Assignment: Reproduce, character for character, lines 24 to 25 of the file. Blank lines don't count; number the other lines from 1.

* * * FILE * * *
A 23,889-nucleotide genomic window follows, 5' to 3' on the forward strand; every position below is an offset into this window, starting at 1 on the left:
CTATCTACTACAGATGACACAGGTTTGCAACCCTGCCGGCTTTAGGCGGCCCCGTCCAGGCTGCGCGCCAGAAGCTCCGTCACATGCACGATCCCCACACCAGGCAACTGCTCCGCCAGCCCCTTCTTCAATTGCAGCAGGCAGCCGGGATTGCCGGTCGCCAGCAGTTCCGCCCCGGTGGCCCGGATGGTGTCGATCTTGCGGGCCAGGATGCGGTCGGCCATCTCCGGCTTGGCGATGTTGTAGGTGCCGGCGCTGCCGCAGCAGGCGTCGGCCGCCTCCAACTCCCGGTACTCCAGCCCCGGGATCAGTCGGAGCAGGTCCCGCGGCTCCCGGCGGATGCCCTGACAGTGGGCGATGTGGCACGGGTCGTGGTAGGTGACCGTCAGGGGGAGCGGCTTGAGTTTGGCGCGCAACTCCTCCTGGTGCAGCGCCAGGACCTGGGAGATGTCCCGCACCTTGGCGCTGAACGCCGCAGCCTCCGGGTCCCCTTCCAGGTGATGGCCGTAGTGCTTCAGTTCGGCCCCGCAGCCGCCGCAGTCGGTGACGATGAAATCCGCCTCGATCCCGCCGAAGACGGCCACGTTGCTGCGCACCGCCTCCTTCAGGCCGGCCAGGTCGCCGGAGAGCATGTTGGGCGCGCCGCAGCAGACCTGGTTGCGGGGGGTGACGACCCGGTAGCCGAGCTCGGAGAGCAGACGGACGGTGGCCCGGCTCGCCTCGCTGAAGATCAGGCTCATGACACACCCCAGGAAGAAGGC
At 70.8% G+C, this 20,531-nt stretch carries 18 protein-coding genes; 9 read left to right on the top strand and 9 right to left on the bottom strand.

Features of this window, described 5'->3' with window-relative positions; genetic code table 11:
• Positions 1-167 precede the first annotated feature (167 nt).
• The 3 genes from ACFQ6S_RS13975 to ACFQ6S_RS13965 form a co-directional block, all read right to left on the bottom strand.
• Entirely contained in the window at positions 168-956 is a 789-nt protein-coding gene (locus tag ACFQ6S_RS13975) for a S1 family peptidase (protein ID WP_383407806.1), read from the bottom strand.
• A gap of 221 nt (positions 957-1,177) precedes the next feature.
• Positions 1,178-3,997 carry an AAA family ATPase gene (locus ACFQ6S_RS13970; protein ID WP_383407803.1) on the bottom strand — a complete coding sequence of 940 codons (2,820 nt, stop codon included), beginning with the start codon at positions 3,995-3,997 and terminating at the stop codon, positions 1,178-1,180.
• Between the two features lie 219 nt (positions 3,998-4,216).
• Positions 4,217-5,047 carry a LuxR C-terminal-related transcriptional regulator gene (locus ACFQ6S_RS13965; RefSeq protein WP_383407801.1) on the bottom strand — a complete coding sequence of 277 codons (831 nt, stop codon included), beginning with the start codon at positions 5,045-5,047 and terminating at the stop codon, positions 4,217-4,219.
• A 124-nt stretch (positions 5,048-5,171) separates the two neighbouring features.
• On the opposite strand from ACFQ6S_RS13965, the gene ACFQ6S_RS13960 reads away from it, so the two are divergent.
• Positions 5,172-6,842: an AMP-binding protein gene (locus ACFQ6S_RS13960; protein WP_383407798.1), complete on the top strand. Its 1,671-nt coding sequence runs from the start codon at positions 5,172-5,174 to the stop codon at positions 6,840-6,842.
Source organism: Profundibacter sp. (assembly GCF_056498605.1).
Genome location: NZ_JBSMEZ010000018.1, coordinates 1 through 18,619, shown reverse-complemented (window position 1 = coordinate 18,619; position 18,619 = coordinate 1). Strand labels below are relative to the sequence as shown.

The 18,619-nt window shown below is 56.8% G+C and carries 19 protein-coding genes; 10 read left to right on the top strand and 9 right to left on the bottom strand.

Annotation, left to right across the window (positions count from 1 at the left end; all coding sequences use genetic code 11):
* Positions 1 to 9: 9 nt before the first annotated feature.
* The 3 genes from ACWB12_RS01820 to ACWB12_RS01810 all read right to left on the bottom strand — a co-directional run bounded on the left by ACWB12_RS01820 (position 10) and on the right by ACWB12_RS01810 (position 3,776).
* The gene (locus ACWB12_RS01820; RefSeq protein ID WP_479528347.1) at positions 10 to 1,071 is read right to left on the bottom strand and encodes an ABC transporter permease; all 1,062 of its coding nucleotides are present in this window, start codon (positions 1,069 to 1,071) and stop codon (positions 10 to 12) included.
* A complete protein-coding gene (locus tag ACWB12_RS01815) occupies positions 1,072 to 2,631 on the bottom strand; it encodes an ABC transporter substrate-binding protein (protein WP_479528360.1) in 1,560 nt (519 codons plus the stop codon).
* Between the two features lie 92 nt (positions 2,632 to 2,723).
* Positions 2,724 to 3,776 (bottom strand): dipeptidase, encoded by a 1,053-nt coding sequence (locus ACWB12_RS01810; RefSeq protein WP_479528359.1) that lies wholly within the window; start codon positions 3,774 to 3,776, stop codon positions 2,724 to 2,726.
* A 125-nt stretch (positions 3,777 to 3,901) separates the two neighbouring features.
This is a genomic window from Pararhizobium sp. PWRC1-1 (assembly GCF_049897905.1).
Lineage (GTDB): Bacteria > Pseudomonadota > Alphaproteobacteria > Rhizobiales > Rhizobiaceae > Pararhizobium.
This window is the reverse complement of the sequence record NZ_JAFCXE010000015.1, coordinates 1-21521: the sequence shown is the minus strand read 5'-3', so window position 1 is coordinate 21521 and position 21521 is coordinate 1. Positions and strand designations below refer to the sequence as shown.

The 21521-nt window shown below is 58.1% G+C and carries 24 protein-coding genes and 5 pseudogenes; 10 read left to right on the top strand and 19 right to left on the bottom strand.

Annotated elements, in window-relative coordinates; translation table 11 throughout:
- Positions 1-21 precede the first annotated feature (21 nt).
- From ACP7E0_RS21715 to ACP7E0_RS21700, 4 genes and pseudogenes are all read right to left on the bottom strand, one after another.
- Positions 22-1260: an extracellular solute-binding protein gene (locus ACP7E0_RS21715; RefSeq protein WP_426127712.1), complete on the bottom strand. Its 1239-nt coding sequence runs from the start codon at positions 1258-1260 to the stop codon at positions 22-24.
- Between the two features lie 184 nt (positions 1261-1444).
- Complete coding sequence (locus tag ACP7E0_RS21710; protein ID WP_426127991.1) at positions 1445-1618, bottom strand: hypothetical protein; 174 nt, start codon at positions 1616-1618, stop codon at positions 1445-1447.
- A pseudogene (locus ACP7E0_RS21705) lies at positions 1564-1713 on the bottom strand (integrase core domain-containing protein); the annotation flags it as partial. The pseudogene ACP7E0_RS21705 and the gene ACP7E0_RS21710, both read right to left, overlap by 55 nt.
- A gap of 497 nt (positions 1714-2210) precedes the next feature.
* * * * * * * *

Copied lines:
* Positions 2,724 to 3,776 (bottom strand): dipeptidase, encoded by a 1,053-nt coding sequence (locus ACWB12_RS01810; RefSeq protein WP_479528359.1) that lies wholly within the window; start codon positions 3,774 to 3,776, stop codon positions 2,724 to 2,726.
* A 125-nt stretch (positions 3,777 to 3,901) separates the two neighbouring features.